Visitation made easier with 'Matthew's Place'
McCOOK, Neb. -- Matthew's Place in McCook is helping parents learn how to be parents.
At the Prairie Plains CASA -- Court Appointed Special Advocate -- office in McCook, Matthew's Place has all the comforts of home. With a kitchen, appliances, eating area, bedroom with bunkbeds and living room, 'Matthew's Place" is a homey setting that biological parents can use on supervised visitation with their children that have been placed in foster care.
Although 75 percent of foster kids in Nebraska are placed with family members, the rest are not. For them, visitation with their biological parents usually takes place at their own or a family member's home, but sometimes there is no family member and sometimes, the family itself is homeless.
In that case, before Matthew's Place was set up, parents had limited places to go for visitation, such as conference rooms in offices, the park, even at fast food places.
Trying to learn appropriate parenting methods in those kinds of environments set up kids and parents with unrealistic expectations, said Karen Storrs, volunteer coordinator with CASA in Red Willow County. "Five hours of constant entertainment is not going to happen at home," Storrs said. At Matthew's Place, parents can plan and cook meals, do a load of laundry, put a toddler down for nap, or watch a DVD and cuddle with their kids on the couch.
It takes it's name from Matthew Wiemers, the adopted son of Matt and Traci Wiemers, who took his own life at 17 due to unforeseen complications to new a medication he was taking and early life experiences, said Traci.
"He was a very smart kid with a big heart," she said, who had wanted to get into mission work when he was older. "He was a really great kid who loved to help people."
When she and her husband heard about the home-like concept for visitation, they jumped at the chance to help.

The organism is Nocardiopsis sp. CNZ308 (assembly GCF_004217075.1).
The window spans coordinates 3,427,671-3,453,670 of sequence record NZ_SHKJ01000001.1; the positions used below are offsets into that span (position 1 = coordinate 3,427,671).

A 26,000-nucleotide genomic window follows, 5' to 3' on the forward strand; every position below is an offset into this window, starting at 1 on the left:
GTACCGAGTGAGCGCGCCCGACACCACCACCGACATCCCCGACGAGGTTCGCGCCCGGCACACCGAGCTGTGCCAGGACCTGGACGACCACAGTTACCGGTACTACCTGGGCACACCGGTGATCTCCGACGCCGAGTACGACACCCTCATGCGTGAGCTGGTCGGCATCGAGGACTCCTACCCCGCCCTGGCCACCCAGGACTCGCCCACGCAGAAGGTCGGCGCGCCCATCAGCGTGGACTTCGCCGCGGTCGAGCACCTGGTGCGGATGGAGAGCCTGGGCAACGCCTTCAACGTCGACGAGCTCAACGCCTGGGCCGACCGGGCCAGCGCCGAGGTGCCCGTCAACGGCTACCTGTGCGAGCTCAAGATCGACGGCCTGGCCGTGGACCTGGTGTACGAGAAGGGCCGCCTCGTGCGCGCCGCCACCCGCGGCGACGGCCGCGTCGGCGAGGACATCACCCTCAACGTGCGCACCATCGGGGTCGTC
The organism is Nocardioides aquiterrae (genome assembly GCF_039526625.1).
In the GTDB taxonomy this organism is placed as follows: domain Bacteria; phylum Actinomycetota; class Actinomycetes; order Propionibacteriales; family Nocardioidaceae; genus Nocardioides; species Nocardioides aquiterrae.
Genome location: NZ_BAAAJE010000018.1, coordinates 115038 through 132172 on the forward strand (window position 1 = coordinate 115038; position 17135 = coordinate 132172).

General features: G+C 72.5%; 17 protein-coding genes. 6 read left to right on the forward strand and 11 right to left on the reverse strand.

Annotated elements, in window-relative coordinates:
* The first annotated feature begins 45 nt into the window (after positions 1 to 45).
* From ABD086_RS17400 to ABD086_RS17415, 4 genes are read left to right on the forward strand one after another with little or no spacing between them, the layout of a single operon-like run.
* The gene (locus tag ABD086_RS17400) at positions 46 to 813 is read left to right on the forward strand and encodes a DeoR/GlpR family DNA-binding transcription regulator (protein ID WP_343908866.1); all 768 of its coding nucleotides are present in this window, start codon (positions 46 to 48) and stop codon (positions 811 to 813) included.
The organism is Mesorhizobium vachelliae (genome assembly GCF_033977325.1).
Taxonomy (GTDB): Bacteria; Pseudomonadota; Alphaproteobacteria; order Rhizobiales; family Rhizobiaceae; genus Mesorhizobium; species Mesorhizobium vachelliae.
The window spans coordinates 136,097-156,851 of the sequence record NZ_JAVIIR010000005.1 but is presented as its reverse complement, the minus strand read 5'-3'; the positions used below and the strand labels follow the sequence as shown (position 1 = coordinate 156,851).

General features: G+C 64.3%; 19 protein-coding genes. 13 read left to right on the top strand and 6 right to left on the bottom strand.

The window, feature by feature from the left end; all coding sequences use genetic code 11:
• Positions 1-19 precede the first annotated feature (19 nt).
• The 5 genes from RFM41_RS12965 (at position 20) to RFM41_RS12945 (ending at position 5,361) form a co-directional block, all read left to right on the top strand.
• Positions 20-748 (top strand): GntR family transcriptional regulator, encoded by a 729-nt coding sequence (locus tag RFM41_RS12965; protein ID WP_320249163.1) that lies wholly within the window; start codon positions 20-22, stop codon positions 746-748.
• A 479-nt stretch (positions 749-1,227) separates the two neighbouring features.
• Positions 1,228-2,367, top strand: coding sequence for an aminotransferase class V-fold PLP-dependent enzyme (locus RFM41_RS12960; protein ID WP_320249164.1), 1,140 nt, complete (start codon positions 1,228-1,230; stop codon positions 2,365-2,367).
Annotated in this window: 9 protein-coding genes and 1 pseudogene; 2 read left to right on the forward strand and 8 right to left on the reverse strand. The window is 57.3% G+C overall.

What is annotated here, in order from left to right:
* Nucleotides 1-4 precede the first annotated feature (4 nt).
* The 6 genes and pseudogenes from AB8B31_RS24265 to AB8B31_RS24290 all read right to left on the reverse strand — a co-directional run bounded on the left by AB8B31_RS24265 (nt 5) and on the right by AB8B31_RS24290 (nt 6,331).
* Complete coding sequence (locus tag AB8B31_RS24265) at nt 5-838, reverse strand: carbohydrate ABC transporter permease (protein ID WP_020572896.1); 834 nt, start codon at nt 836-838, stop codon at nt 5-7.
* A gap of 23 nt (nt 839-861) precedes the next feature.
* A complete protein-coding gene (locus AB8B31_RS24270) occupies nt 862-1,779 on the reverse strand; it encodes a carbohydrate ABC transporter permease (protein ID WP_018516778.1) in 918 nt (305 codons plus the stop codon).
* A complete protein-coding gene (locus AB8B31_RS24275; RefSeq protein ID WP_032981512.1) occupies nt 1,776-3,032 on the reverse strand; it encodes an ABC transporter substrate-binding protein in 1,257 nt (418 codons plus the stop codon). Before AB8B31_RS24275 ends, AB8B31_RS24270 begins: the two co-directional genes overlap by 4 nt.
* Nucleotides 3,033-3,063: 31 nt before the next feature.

They, along with many in the community, helped furnish Matthew's Place with donations of furniture, appliances, flooring, and paint.
When children are removed from their parents due to safety or neglect reasons, the goal is always reunification, said Nicki Peterson, children and families supervisor in the McCook office of the Nebraska Health and Human Services. While parents learn appropriate parenting techniques during supervised visitations, they are also following recommendations from HHS, approved by a judge, in making their home a safe place for the return of the children.
Bruce Piercy, supervisor for in-home family services for Boys Town, an agency HHS contracts with for visitation, has nothing but praise for Matthew's Place.
"As soon as I found out about it, I immediately contacted (Prairie Plains CASA Director) Cathy McDowell about it," he said. "It replicates what we are trying to do in a homey, family-friendly place, a more natural environment that meets the needs of the family. I wish there were more places like it across the state."
Children in abusive, dangerous or neglected environments are under the radar but occurring all the time, McDowell said. Prairie Plains CASA operates in Red Willow, Furnas and Hitchcock counties with currently about 40 kids. "It's is happening to kids all around us."
"These are the kids who sit next to our kids at school," Storrs said, "the first ones at school at 7 a.m. for the free breakfast, the ones falling asleep in class."
Now that Matthew's Place is in operation, the Wiemers are turning their attention to teenagers in foster care, hoping to bring some programs to fruition. Prairie Plains CASA already has a few in place, such as taking the teens out to eat once a year to an upscale restaurant, to expose them to different experiences and to learn proper etiquette. The Wiemers would like to add more life skills, such as curriculum on relationships, responsibility and interview skills in applying for a job.
"He always wanted to help people," Traci said of her son. And now, at Matthew's Place, that's being done, one visit at a time.